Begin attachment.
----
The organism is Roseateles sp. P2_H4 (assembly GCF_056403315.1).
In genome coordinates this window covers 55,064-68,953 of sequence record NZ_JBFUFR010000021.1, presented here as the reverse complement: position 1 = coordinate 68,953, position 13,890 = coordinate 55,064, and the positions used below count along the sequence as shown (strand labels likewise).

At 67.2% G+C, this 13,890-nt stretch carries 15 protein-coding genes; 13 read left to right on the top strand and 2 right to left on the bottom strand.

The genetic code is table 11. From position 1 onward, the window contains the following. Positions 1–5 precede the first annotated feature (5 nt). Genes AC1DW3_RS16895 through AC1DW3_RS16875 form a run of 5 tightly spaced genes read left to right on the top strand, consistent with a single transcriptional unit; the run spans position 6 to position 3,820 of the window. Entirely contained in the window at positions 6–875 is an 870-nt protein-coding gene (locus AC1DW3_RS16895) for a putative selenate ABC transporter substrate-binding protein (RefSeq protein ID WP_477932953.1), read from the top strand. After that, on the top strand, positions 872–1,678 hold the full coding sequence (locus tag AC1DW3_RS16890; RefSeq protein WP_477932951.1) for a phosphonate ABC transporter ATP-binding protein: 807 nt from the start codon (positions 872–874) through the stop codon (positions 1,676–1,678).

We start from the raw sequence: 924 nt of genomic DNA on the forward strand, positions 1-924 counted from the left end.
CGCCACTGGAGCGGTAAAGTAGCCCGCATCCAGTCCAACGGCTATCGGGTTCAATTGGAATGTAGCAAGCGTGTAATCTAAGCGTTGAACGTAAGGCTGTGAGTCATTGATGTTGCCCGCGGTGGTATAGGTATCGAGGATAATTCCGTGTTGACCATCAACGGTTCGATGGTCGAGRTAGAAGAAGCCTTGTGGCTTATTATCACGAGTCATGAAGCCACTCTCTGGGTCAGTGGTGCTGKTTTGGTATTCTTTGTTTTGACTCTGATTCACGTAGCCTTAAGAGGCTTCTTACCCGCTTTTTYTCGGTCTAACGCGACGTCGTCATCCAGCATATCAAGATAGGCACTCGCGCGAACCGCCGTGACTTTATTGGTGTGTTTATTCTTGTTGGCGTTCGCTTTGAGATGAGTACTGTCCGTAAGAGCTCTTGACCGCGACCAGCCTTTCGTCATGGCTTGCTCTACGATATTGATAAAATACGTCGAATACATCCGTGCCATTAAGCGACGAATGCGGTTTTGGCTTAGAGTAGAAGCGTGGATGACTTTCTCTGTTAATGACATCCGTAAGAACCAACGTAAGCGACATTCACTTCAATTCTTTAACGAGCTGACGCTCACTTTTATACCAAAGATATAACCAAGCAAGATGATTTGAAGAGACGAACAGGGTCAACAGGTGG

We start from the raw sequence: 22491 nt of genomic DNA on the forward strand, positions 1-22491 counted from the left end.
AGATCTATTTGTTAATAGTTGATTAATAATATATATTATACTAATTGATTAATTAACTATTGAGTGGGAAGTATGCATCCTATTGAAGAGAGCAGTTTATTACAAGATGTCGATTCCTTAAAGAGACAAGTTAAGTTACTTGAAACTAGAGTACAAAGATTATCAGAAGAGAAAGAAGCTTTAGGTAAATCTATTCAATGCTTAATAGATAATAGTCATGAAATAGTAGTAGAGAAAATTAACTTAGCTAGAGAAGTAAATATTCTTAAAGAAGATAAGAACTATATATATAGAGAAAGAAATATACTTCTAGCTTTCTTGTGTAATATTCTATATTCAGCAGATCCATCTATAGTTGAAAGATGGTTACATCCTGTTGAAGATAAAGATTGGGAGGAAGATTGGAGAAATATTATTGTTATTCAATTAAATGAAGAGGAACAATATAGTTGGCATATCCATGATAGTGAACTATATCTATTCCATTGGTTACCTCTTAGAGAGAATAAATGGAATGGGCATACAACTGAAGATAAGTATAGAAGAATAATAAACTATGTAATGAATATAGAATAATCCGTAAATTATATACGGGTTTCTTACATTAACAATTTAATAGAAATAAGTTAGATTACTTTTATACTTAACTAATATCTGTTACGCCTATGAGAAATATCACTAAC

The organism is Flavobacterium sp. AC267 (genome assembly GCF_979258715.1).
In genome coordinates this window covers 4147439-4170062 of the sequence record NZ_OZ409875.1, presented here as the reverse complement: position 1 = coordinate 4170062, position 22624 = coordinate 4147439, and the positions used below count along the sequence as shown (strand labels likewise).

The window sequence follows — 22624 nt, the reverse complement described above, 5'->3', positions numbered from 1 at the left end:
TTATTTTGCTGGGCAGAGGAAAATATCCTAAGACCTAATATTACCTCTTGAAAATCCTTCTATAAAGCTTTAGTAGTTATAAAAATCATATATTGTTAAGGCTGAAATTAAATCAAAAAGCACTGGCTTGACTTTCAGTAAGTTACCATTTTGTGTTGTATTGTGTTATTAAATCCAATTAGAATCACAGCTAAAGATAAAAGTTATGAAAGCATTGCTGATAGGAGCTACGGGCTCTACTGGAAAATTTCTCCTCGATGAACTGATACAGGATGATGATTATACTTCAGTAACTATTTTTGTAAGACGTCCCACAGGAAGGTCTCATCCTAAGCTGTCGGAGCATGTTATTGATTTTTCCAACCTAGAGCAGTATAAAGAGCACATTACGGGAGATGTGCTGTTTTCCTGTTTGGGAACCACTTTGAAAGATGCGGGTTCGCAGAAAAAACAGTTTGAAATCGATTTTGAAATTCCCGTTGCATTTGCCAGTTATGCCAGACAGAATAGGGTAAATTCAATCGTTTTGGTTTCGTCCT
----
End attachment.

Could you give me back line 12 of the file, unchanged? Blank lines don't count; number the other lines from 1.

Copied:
TTATTTTGCTGGGCAGAGGAAAATATCCTAAGACCTAATATTACCTCTTGAAAATCCTTCTATAAAGCTTTAGTAGTTATAAAAATCATATATTGTTAAGGCTGAAATTAAATCAAAAAGCACTGGCTTGACTTTCAGTAAGTTACCATTTTGTGTTGTATTGTGTTATTAAATCCAATTAGAATCACAGCTAAAGATAAAAGTTATGAAAGCATTGCTGATAGGAGCTACGGGCTCTACTGGAAAATTTCTCCTCGATGAACTGATACAGGATGATGATTATACTTCAGTAACTATTTTTGTAAGACGTCCCACAGGAAGGTCTCATCCTAAGCTGTCGGAGCATGTTATTGATTTTTCCAACCTAGAGCAGTATAAAGAGCACATTACGGGAGATGTGCTGTTTTCCTGTTTGGGAACCACTTTGAAAGATGCGGGTTCGCAGAAAAAACAGTTTGAAATCGATTTTGAAATTCCCGTTGCATTTGCCAGTTATGCCAGACAGAATAGGGTAAATTCAATCGTTTTGGTTTCGTCCT